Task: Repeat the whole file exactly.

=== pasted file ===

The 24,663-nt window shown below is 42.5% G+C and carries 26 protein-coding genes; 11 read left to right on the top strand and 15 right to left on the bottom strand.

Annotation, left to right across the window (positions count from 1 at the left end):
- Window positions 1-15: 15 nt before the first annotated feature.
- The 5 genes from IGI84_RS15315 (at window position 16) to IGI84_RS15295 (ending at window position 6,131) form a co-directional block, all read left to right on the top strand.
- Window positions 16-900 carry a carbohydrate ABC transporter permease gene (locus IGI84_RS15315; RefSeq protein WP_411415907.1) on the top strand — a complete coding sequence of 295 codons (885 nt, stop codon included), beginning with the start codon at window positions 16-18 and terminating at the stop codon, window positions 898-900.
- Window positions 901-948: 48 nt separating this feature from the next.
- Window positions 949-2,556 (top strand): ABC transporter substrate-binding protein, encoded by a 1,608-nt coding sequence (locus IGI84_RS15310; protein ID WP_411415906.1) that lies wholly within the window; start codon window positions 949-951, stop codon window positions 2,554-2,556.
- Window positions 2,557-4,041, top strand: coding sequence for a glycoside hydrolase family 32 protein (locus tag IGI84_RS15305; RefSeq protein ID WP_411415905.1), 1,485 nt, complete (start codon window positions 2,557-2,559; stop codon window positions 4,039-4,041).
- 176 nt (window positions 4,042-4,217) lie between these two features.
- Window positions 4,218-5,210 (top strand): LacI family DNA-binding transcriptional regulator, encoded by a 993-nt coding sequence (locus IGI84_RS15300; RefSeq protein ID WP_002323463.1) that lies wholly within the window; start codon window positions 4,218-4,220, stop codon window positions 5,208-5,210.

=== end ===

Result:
The 24,663-nt window shown below is 42.5% G+C and carries 26 protein-coding genes; 11 read left to right on the top strand and 15 right to left on the bottom strand.

Annotation, left to right across the window (positions count from 1 at the left end):
- Window positions 1-15: 15 nt before the first annotated feature.
- The 5 genes from IGI84_RS15315 (at window position 16) to IGI84_RS15295 (ending at window position 6,131) form a co-directional block, all read left to right on the top strand.
- Window positions 16-900 carry a carbohydrate ABC transporter permease gene (locus IGI84_RS15315; RefSeq protein WP_411415907.1) on the top strand — a complete coding sequence of 295 codons (885 nt, stop codon included), beginning with the start codon at window positions 16-18 and terminating at the stop codon, window positions 898-900.
- Window positions 901-948: 48 nt separating this feature from the next.
- Window positions 949-2,556 (top strand): ABC transporter substrate-binding protein, encoded by a 1,608-nt coding sequence (locus IGI84_RS15310; protein ID WP_411415906.1) that lies wholly within the window; start codon window positions 949-951, stop codon window positions 2,554-2,556.
- Window positions 2,557-4,041, top strand: coding sequence for a glycoside hydrolase family 32 protein (locus tag IGI84_RS15305; RefSeq protein ID WP_411415905.1), 1,485 nt, complete (start codon window positions 2,557-2,559; stop codon window positions 4,039-4,041).
- 176 nt (window positions 4,042-4,217) lie between these two features.
- Window positions 4,218-5,210 (top strand): LacI family DNA-binding transcriptional regulator, encoded by a 993-nt coding sequence (locus IGI84_RS15300; RefSeq protein ID WP_002323463.1) that lies wholly within the window; start codon window positions 4,218-4,220, stop codon window positions 5,208-5,210.